John and Beverly Farrar were married in El Paso, Texas, Aug. 10, 1964, by a justice of the peace.
For the last half century, the couple spent their anniversaries nearly 2,000 miles northeast at the Washington County Fair.
The West Middletown couple didn’t want any frills for their 50th wedding anniversary.
“We’re just here,” said Beverly, 70, raising her hands and gesturing to the show arena, where her 3-year-old great granddaughter, LeLana Moore, was about to display her market lamb.
After raising three generations of fairgoers, the couple is content with just watching.
John, 75, boasts almost perfect attendance at the fair since age 10, with exception the year he met Beverly.
The Vietnam veteran was stationed in El Paso with Beverly’s brother when he found his wife-to-be.
“You missed one (other) year of the fair,” Beverly said, turning to her husband with a smile. “That year you had open-heart surgery.”
John shook his head.
Despite the surgery, John said he came to the fairgrounds that year.
The fair transformed since John, Beverly and their three daughters first dined there as a family. Among the new barns and event expansions, Beverly noted the most significant change occurred in the show arena.
“The show arena used to be just a field with a fence around it,” Beverly said, glancing about at the recently renovated arena, which is now enclosed on all sides, with the exception of the grandstands.
John paused, attempting to trace back to his earliest memory of the fair.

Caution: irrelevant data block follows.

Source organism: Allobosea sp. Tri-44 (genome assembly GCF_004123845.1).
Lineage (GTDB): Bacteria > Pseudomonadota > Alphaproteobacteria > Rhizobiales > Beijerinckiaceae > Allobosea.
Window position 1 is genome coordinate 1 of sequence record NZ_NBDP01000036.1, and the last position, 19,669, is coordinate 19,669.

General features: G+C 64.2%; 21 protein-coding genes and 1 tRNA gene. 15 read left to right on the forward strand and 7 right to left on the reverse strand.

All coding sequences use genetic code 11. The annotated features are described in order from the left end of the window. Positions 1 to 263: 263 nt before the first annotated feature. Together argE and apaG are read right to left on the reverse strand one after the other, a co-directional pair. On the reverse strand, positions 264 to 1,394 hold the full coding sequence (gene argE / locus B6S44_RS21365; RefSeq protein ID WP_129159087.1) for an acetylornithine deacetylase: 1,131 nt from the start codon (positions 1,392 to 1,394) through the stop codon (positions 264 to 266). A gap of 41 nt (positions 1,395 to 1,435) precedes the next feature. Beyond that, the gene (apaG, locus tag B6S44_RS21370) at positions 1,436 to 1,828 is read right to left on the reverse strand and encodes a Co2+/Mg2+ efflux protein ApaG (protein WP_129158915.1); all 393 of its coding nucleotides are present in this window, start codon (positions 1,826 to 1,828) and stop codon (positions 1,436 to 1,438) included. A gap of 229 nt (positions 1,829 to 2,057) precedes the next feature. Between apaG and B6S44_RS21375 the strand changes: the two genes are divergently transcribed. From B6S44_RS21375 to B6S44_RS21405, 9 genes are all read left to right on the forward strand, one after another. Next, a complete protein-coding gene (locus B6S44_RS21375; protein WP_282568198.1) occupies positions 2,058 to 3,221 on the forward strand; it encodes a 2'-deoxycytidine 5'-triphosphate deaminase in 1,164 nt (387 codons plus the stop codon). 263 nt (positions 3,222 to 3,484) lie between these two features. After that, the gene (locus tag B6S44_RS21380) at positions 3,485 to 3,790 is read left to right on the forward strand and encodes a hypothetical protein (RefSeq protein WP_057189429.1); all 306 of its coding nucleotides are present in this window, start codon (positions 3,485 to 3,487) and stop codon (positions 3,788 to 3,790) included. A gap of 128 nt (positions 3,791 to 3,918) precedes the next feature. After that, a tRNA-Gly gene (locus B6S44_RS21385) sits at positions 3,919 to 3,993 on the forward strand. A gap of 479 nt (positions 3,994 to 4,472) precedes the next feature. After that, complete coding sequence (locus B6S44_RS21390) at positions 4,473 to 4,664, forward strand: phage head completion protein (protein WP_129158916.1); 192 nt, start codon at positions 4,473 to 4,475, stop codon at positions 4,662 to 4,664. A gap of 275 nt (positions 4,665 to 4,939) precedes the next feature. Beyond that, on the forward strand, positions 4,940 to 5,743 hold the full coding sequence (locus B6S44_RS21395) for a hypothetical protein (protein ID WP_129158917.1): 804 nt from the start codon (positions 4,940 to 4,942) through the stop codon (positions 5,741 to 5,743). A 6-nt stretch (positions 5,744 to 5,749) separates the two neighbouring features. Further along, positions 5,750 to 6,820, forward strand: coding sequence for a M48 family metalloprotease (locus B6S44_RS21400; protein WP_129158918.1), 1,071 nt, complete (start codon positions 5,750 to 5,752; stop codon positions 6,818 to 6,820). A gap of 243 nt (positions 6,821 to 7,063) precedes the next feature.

“When I first showed here, there was a tent,” John said. “And we’d show in that tent, then we’d sleep in there at night and wake up in the morning with fly specks all over.”
Although John doesn’t spend the night anymore, he and his family attend as much of the fair week as possible.
John and Beverly wouldn’t dare miss a show with their grandchildren, including their decorated grandson, Chasten McConn.
The rising fourth-grader in Avella Area School District delighted his family, collecting 16 ribbons at the fair so far.
Looking back on his own memories at the fairgrounds, Chasten, 9, recalls walking his Great Pyrenees in the fair’s pet show when he was 3.
“My dad gave (the dog) a bath and blow drying. He looked like this little fur ball,” Chasten said, giggling at the thought. “And three seconds in, I automatically won the dog division.”
John added when the judges asked his grandson about the dog’s name, Chasten answered, “Dog.”
“And that’s been his name (ever since),” John said.
Beverly recounted her children’s accomplishments at the fair. Throughout several decades the couple watched their youngest daughter, Jonie Farrar-Bartlett, as she was crowned the 1991 fair queen and applauded as their eldest daughter, Audra Brigich, and middle daughter, Joey McConn, placed at livestock shows.
Beverly will never forget their early years as parents, watching their children’s antics at the fair.
“We’re here late at night clipping and cleaning,” Beverly recalled. “Then we go home and I told Jonie to get washed up, and I walked into the bathroom – here she’s got her little body in the sink.”
She also chuckled at the image of Joey showing her market hogs in a dress.
Although some memories took a moment to summon, Beverly was quick to recall this year’s highlight.
“My great-granddaughter just showed in the hog show,” Beverly said. “She’s a great little girl.”